For someone who is only 20 (or thereabouts) Joe Talbert has had a tough life. An absent, unknown father, a mother who has chosen alcohol and abusiveness as her means of dealing with undiagnosed mental health issues and having to be the responsible person for his autistic brother at far too young an age. Despite all this somehow Joe has managed to carve out a life – dreams even – for himself and is doing the hard graft needed to achieve them. As the novel opens he has transferred to university from community college and for one of his assignments he is required to interview an elderly person and write their story. Lacking any suitable candidates in his immediate circle Joe heads to the nearest nursing home looking for a likely candidate. The only person not suffering from dementia or other conditions that would make Joe’s project impossible is Carl Iverson. The man who the home’s staff wish would just pass away quickly and quietly from his pancreatic cancer because he was convicted of the rape and murder of a teenage girl three decades earlier.
The thing that struck me most about the book is that it seemed like Eskens had taken notice of all the things I’ve ever said or thought wrong about other books and written something without all those problems. Don’t worry, I’m not egocentric enough to believe that’s what has happened here but it’s the best way I have of explaining why I really loved the book.
For example, there’s no doubt that the subject matter is dark and even strays towards bleak on occasion. Fair enough too; Joe’s life is comfortingly grim and unfair especially when viewed from my relatively privileged position. And Carl Iverson’s life isn’t a walk in the park even without taking into account the hideous crime he was convicted of. But Eskens does not wallow in the bleakness, wrapping his characters in clouds of misery as so many books are want to do. There is lightness and humour and hopefulness too. For me this makes the book much more emotionally powerful than the one-note stories that seem to clutter the top of award-winning lists.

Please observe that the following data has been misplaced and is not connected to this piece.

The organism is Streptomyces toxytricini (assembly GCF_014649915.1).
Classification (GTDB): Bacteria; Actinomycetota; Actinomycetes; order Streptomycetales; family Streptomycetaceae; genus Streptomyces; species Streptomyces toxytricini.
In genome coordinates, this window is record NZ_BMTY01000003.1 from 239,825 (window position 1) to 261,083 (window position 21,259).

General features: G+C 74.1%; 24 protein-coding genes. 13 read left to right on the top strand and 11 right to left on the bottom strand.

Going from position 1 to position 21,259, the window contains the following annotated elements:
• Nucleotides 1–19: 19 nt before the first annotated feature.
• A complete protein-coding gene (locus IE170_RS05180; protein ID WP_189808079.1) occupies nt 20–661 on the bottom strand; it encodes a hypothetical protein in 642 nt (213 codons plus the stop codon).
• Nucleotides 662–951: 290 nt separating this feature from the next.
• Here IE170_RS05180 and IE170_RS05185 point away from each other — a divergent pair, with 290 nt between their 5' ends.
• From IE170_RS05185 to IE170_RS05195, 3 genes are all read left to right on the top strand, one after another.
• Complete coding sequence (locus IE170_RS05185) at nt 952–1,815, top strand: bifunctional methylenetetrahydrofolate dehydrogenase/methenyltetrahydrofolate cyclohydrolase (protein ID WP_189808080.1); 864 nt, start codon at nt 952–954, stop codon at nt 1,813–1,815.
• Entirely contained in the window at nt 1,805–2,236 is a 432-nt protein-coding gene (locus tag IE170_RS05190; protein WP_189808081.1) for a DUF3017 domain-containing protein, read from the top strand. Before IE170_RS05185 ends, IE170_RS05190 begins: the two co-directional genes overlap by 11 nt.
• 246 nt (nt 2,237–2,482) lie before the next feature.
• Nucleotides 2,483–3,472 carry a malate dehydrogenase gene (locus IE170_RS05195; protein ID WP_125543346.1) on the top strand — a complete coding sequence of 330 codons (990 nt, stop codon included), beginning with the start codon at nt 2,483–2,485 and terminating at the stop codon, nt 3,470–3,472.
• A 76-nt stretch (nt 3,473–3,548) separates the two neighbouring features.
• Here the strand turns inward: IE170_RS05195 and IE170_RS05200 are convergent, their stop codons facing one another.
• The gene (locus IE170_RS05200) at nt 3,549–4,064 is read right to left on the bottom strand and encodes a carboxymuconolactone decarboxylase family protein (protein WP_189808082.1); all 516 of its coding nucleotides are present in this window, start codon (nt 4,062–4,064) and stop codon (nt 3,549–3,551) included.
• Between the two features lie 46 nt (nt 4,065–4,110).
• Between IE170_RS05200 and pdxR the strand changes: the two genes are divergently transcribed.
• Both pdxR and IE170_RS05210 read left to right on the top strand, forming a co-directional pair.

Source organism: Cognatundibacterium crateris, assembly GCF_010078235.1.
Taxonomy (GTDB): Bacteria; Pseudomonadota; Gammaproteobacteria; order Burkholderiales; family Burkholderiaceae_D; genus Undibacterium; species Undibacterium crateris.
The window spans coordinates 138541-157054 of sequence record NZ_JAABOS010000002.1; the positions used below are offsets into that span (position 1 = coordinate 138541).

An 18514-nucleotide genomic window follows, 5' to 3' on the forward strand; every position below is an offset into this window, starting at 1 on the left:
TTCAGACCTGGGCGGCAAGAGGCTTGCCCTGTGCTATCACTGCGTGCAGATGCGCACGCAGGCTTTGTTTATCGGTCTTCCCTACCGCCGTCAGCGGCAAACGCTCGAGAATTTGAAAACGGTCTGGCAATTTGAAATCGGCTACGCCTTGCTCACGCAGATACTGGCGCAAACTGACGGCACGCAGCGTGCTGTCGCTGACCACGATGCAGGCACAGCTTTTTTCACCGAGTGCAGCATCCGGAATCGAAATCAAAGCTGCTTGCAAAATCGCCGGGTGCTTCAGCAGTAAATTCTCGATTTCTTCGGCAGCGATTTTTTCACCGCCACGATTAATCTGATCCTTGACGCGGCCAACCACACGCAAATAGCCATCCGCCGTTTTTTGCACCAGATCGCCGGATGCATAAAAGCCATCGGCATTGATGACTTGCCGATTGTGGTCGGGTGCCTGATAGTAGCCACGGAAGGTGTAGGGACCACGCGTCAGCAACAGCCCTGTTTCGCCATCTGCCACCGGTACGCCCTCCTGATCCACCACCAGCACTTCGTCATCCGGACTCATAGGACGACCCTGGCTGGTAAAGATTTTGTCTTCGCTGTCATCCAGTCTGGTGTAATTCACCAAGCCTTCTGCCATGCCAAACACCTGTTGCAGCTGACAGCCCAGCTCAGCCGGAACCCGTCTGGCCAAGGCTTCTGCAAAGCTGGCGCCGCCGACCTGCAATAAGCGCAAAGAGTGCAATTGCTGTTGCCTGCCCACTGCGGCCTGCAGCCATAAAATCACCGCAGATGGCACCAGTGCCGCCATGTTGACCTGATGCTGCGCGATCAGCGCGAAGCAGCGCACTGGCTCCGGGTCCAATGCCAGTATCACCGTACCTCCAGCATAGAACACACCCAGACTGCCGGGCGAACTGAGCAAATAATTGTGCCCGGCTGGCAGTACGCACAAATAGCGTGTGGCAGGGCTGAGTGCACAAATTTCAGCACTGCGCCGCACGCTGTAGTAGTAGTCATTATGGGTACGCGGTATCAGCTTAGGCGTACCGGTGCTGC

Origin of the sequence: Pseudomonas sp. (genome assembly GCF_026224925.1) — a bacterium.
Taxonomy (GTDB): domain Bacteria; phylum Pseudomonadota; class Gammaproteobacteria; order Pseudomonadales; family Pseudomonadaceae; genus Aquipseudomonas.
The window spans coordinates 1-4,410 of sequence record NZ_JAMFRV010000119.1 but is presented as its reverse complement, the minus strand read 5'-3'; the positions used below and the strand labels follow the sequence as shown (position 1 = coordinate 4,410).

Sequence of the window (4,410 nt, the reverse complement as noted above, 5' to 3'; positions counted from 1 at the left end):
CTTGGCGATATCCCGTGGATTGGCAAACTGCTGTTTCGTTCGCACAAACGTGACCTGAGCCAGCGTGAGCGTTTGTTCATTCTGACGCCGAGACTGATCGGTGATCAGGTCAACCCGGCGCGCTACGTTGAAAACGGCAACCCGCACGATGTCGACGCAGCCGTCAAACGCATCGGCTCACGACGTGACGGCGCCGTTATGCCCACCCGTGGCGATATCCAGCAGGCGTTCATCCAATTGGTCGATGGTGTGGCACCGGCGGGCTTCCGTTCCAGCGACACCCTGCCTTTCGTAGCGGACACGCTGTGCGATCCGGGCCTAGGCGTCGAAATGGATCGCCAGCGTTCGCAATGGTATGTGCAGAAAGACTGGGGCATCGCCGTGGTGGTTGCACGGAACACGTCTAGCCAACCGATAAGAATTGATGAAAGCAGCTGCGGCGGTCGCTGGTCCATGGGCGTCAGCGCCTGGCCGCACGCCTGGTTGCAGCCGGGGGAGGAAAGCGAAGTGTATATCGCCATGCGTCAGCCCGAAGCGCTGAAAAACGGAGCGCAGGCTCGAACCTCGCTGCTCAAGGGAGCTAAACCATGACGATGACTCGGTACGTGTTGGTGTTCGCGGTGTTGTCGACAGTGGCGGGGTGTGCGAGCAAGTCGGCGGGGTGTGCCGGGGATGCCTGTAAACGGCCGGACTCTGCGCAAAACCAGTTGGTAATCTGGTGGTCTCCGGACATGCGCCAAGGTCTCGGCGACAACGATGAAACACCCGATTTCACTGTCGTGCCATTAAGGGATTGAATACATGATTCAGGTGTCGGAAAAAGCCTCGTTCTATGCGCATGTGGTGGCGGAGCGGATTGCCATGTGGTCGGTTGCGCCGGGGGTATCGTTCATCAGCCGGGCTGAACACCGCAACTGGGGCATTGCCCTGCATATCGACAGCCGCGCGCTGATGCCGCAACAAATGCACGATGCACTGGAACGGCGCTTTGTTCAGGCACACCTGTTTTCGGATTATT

I wondered recently if I was too old to read a book featuring a 20ish protagonist because in that instance I found the character annoying and someone I couldn’t relate to on any level. But youth is not the only thing I don’t have in common with Joe Talbert yet I found him totally compelling. His trouble juggling all the elements of his life, his guilt over his own past actions and his tenacity in the face of fairly grim odds make for a really engaging mix. The other characters in the novel – including Carl and Joe’s neighbour-come-love interest Lila, are equally well drawn and credible.
Although THE LIFE WE BURY explores the theme of the secrets that everyone keeps in a very thoughtful way the book is, first and foremost, a ripper of a yarn rather than a treatise on the human condition. I won’t say more for fear of spoiling the plot but it’s not just any old book that compels me to finish it in a single siting (not counting the odd loo break). To top off all this juicy goodness the book is exactly the right length for its story and even has a satisfactory resolution. Highly recommended.
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Thanks to blog visitor Ellen for recommending this book for the Minnesota leg of my Reading USA Fiction Challenge. As the main point for me of this particular challenge was to find new and interesting male, American authors (because I noticed a couple of years ago that I hardly read any male American crime writers) I’m very pleased to have a new author to follow. This is the tenth book I’ve read that I’m including in my virtual tour of the US for which I’ll eventually read a total of 51 books, one set in each of the USA (and one for the District of Columbia). My personal twist is that all the books are by new (to me) authors.
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Publisher Seventh Street Books 
Length 300 pages
Book Series standalone?